IMF and EU reports show situation in Malta better than in other countries, Joseph Muscat says

Prime Minister Joseph Muscat said that reports issued by the IMF and European Commission on Malta this week had to be viewed within the context of what the institutions said about other countries

Prime Minister Joseph Muscat gave a short interview on One Radio this morning
Prime Minister Joseph Muscat gave a short interview on One Radio this morning

Recent reports from the International Monetary Fund and the European Commission, which criticised a number of aspects of Malta’s financial sector, had to be viewed within the context of what the two institutions had to say about other countries, the Prime Minister said.

Joseph Muscat said that the two reports, which were issued this week, had in fact been more critical of the situations in other countries than of Malta.

The IMF report, published on Thursday, said that the Maltese banking system was in good health, but warned that the high exposure to property-related loans and rising house prices pose a risk to the financial system.

And a 2019 Country Report published by the European Commission on Wednesday, indicated that while Malta’s economy continues to grow strongly, there remained the challenge to ensure that its development is sustainable in the long term.

Like, the IMF report, it confirmed that the banking system remains sound, but highlighted that shortcomings in anti-money laundering and enforcement also imply reputational risks. It also pointed out shortcomings in the governance framework of the country, and said that Malta had made limited progress in addressing its 2018 country recommendations.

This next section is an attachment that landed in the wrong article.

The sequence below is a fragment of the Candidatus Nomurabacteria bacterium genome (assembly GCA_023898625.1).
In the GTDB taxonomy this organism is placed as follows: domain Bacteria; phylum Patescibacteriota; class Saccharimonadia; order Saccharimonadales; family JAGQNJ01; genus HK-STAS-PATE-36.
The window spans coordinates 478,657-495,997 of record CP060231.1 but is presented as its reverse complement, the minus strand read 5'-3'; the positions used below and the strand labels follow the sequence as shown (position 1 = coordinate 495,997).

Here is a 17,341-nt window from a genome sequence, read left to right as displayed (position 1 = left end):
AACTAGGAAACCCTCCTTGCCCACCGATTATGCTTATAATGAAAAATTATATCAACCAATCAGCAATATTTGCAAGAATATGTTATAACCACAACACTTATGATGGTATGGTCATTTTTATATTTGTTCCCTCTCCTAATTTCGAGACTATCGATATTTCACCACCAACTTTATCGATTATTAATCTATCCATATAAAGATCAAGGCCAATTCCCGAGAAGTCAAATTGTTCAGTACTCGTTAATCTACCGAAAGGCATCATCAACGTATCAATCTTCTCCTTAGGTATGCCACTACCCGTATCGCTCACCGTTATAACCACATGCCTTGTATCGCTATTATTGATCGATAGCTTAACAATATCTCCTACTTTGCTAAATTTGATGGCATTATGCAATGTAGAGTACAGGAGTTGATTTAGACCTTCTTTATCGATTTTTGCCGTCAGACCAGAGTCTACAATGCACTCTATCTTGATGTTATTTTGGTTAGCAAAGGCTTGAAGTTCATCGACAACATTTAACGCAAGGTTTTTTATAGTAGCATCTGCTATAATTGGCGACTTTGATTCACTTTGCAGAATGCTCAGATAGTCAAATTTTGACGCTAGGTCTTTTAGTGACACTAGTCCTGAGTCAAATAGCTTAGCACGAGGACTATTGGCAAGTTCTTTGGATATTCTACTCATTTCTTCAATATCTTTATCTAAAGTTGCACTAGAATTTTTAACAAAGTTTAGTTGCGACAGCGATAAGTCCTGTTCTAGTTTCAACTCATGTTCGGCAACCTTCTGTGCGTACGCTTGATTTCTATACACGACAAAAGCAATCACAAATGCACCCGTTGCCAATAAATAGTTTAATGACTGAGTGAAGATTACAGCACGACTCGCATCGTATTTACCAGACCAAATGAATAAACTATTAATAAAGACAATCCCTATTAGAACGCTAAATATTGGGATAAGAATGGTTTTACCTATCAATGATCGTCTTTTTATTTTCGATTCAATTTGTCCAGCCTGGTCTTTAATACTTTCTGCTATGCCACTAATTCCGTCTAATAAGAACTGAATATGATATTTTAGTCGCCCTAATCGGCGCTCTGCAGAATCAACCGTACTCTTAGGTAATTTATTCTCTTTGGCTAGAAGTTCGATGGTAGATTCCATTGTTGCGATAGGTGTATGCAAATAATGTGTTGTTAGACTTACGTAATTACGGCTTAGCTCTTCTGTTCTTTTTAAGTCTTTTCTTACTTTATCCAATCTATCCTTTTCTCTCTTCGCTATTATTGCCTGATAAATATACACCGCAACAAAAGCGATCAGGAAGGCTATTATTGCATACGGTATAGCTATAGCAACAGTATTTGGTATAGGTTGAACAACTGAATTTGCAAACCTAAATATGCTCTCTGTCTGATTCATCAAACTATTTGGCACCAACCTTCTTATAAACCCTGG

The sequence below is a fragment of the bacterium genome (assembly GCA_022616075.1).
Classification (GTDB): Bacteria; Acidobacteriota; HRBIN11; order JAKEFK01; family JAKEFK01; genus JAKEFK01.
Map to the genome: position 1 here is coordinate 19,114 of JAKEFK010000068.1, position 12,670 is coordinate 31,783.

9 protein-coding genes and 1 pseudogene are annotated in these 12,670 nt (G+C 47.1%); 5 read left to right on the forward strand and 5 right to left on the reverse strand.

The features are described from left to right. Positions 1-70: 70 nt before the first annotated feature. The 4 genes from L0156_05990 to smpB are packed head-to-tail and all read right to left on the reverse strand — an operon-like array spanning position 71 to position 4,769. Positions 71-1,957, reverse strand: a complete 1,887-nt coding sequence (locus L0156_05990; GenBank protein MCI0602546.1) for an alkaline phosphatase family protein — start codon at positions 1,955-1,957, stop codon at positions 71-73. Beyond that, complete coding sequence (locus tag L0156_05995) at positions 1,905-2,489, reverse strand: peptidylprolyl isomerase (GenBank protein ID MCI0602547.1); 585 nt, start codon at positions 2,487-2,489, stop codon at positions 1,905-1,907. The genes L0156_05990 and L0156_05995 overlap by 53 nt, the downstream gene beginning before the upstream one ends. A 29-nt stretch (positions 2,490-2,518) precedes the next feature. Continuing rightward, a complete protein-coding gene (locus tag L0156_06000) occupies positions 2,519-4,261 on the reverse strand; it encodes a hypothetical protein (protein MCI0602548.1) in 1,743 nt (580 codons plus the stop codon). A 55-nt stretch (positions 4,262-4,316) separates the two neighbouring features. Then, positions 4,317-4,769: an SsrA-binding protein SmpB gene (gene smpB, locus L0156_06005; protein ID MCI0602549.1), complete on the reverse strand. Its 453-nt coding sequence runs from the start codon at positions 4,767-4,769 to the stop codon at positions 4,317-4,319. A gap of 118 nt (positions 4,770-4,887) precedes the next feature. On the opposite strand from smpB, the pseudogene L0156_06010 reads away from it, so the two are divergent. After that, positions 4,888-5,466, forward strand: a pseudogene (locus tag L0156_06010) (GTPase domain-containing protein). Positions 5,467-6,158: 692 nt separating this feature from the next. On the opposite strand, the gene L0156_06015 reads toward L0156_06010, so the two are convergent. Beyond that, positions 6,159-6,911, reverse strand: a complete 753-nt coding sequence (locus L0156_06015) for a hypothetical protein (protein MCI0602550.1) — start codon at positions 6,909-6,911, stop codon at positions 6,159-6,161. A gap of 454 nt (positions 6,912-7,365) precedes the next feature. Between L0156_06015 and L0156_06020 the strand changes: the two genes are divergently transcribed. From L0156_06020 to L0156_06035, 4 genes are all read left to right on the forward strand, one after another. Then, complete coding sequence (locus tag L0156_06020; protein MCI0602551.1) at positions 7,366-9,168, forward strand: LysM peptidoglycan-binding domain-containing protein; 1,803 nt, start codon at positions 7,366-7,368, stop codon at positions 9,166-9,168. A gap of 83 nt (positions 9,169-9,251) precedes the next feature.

In regard to what the reports pointed out, Muscat - in brief comments on One Radio on Sunday morning - acknowledged that there was still work to be done, and that Malta would be doing its best to make any necessary changes. However he said that, from the reports, it emerged that the situation in Malta is better than that in other countries.

“These reports are like the results of an exam, where the examiner tells you both where you went well and where you didn’t,” he said.

He said that such reports only showed an aspect of the situation, and that the government would continue working for the trust of the people.

Regarding the survey results published today by It-Torca and MaltaToday - both of which indicated a widening trust gap between him and Adrian Delia - Muscat said that he and the Labour Party would continue keeping their feet on the ground.

“The local council and European Parliament elections are difficult. We need to do our best to determine what the people are feeling and to be in contact with them. It is this which is crucial, not surveys,” he remarked.

Muscat also referred to last weekend’s storm, saying he was thankful to all the country’s police, army and civil protection personnel, thanks to whose work and dedication nobody lost their lives or was seriously hurt due to the effects of the weather conditions.

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